Avatar

When I saw the trailers for Avatar, the first thought that went through my head was “I gotta see this one.” But when I read the early reviews (which can be summarized as “all effects and a predictable story”) I figured I’d save my money. Then after it opened I started reading some other reviews attacking its “religious content” and I knew I had to see it for myself. So Cathy and I went to see it today.

It was awesome. Visually, it was beautiful. The effects were great, but they were woven into the story – they didn’t overwhelm it. Yes, some of the characters were stereotypes, but they were plausible. Yes, it perpetuated the “noble savage” myth, which has largely been disproved. But the central theme of the movie – that all living things are connected – is both powerful and highly appropriate for our world and our time.

That’s the extent of my review. Now I want to talk about some of the other comments.

Gus diZerega keeps a Pagan blog on Beliefnet. He calls Avatar “a very Pagan movie” – and I totally agree. He also says “how people react to it enables the movie to serve often as a Rorschach of their soul.” If they’re offended that corporations and mercenaries are the villains, then maybe they need to look a little deeper inside themselves and their values.

Ross Douthat of the New York Times whines that Avatar is another case of Hollywood promoting pantheism, citing Dances With Wolves, The Lion King, and of course, the Jedi of the Star Wars movies. He says “Hollywood keeps returning to these themes because millions of Americans respond favorably to them.” You think there might be a reason for that, Ross? You think maybe people feel a call to Nature, since our modern world has done such a good job of alienating us from her? Douthat uses the Problem of Evil to claim that pantheism is an inferior religion, ignoring the fact that the form of Christianity he promotes simply claims that whatever their god wants is by definition “good” and therefore he’s not responsible for evil.

And Jonah Goldberg of the Los Angeles Times uses the movie to clamor for victim status for the majority religion of this country. He says “We live in an age in which it’s the norm to speak glowingly of spirituality but derisively of traditional religion. If the Na’Vi were Roman Catholics, there would be boycotts and protests. Make the oversized Smurfs Rousseauian noble savages and everyone nods along, save for a few cranky right-wingers.” No, Jonah, if the Na’Vi were Roman Catholics the movie would be pointless and no one would watch it.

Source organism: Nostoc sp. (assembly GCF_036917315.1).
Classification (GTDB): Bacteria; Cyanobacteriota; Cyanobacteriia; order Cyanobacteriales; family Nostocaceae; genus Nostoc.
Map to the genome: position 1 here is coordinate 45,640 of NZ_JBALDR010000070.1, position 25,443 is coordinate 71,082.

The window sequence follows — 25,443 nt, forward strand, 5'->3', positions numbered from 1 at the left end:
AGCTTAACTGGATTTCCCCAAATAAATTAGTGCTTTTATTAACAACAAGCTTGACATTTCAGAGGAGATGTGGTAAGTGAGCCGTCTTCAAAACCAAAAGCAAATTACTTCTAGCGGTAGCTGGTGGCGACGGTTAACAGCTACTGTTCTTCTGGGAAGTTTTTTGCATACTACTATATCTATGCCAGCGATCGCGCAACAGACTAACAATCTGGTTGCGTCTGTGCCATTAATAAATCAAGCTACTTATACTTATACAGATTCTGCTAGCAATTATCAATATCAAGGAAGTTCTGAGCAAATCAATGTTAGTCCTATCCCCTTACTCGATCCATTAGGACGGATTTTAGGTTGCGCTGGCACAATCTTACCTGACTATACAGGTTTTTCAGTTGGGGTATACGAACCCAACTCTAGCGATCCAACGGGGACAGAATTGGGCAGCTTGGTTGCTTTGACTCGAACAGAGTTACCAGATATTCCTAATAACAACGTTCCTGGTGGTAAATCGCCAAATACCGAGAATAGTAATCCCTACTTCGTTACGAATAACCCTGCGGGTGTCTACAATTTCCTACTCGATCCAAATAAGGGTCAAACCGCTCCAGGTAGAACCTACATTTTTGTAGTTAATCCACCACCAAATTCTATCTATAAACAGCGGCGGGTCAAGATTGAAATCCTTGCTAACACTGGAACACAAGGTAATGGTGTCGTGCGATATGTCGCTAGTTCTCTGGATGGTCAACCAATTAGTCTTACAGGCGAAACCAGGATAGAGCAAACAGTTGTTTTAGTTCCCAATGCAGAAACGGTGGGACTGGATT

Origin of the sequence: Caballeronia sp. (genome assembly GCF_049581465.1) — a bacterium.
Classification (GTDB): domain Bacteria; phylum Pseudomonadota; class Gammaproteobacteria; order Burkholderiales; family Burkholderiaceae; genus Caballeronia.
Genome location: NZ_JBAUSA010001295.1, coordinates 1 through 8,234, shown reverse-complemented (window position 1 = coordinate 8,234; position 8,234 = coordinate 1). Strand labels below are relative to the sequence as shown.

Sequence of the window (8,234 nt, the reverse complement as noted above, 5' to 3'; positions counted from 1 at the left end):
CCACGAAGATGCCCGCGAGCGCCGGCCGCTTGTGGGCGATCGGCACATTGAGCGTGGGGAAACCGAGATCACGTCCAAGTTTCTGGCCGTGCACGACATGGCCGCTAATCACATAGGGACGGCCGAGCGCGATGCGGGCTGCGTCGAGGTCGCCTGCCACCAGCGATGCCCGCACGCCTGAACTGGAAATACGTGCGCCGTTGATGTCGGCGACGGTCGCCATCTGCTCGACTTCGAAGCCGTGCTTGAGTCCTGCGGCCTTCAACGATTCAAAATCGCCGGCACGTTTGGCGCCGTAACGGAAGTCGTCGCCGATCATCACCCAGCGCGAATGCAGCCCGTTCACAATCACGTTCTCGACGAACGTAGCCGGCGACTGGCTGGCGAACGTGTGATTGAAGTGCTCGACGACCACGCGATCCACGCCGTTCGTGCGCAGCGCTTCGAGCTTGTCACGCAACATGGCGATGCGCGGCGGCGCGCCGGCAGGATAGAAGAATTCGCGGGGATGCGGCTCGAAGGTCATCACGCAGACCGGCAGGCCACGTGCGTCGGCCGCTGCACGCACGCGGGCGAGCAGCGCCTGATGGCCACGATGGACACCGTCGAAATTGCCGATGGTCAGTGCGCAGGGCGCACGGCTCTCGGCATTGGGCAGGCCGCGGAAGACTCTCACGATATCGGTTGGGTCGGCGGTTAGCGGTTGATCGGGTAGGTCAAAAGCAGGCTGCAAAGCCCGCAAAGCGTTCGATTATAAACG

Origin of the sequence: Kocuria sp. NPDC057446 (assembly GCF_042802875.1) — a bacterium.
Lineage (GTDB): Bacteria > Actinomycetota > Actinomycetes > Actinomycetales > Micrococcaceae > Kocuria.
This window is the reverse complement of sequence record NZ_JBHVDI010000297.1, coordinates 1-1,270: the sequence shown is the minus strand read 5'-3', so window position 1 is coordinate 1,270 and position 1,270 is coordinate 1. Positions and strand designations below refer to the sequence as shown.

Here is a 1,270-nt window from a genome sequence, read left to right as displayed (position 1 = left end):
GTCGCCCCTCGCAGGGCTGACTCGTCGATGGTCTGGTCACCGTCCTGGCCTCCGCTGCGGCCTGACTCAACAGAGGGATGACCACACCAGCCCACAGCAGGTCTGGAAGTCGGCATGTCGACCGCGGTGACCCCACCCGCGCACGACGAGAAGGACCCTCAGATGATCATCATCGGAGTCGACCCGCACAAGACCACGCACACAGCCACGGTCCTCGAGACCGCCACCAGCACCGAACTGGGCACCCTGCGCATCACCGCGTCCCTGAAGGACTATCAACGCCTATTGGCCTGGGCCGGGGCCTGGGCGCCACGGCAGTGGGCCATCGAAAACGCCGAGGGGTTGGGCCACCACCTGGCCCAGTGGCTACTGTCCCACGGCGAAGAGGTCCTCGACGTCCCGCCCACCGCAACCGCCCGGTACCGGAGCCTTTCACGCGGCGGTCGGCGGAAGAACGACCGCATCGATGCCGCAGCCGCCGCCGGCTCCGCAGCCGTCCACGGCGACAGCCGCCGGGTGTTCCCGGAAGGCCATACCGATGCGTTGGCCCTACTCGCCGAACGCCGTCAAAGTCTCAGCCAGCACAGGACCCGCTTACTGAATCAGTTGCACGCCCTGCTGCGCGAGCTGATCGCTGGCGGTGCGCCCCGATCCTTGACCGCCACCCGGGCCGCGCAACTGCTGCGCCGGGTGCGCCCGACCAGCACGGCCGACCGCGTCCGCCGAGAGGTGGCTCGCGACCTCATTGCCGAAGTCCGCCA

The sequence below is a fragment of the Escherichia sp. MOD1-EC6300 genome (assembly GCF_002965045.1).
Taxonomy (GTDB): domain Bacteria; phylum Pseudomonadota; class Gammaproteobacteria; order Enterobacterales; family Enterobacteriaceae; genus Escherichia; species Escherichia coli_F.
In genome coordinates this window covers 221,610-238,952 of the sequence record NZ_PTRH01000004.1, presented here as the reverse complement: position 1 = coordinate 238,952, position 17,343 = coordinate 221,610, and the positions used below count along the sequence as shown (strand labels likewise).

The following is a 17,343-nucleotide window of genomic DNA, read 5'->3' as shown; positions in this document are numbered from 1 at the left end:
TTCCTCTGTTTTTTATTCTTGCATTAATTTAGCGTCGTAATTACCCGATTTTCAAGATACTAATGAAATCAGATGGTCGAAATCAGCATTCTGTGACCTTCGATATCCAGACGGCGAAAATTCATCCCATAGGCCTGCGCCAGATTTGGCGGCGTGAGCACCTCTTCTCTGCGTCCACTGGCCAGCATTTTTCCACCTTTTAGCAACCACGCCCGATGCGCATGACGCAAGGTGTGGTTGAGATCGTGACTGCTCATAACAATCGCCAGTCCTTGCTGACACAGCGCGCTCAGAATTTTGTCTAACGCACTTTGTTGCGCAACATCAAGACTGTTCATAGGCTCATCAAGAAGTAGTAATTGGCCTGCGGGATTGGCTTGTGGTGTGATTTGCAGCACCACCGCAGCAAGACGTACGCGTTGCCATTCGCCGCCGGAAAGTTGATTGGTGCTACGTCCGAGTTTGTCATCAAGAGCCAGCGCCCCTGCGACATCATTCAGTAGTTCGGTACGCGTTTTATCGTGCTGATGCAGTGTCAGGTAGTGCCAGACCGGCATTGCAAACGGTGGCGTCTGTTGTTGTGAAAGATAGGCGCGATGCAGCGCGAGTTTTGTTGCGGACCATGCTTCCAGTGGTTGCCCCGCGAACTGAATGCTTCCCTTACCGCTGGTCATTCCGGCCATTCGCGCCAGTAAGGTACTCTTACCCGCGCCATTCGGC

There’s a reason why Douthat, Goldberg, and others are complaining about Avatar – they feel threatened. In the “marketplace of religions” conservative religions (despite the noise they make, and the very real damage they do in some parts of the world) are losing and liberal religions – including the ever-popular “spiritual but not religious” – are winning.

And that – like the movie Avatar – is a very good thing.

Print Friendly

About John Beckett

I’m a Druid in the Order of Bards, Ovates and Druids. I’m an ordained priest in the Universal Gnostic Fellowship. I’m the Coordinating Officer of the Denton, Texas Covenant of Unitarian Universalist Pagans. This year I’m also serving as a member of the Board of Trustees of CUUPS National. I’m a member of the Denton Unitarian Universalist Fellowship.

I write as a spiritual practice. It helps me organize my thoughts and work through ideas and concepts. It helps me evaluate my beliefs and practices against my core values and against what I know (or at least, what I think I know) to be true. It helps me interpret my experiences (religious and otherwise) in ways that are both meaningful and honest.

  • http://www.blogger.com/profile/06208142626285495635 Robin Edgar

    "In the “marketplace of religions” conservative religions (despite the noise they make, and the very real damage they do in some parts of the world) are losing and liberal religions – including the ever-popular “spiritual but not religious” – are winning."

    Really? Then I guess that Unitarian*Universalism can't be much of a liberal religion since its membership levels are tiny to begin with, stagnant if not declining, and few Americans are "buying" what The U*U Movement is "selling" in the religious "marketplace of religions".

    Am I wrong?

    Is UUA President Peter Morales being "less than truthful" when he describes Unitarian*Universalism as a "tiny. declining, fringe religion"? I am all for liberal religions winning in the religious marketplace but I just don't see that happening with Unitarian*Universalism. Do you?

    And just how *liberal* are U*Us anyway? When U*Us behave in ways that justify me referring to them as Totalitarian Unitarians one has to wonder. . .

    Sorry for the "rant" but please consider it a reality check.

  • http://www.blogger.com/profile/06208142626285495635 Robin Edgar

    Did I forget to mention that ever so "liberal" Unitarian*Universalists do very real damage in *some* parts of the U*U World?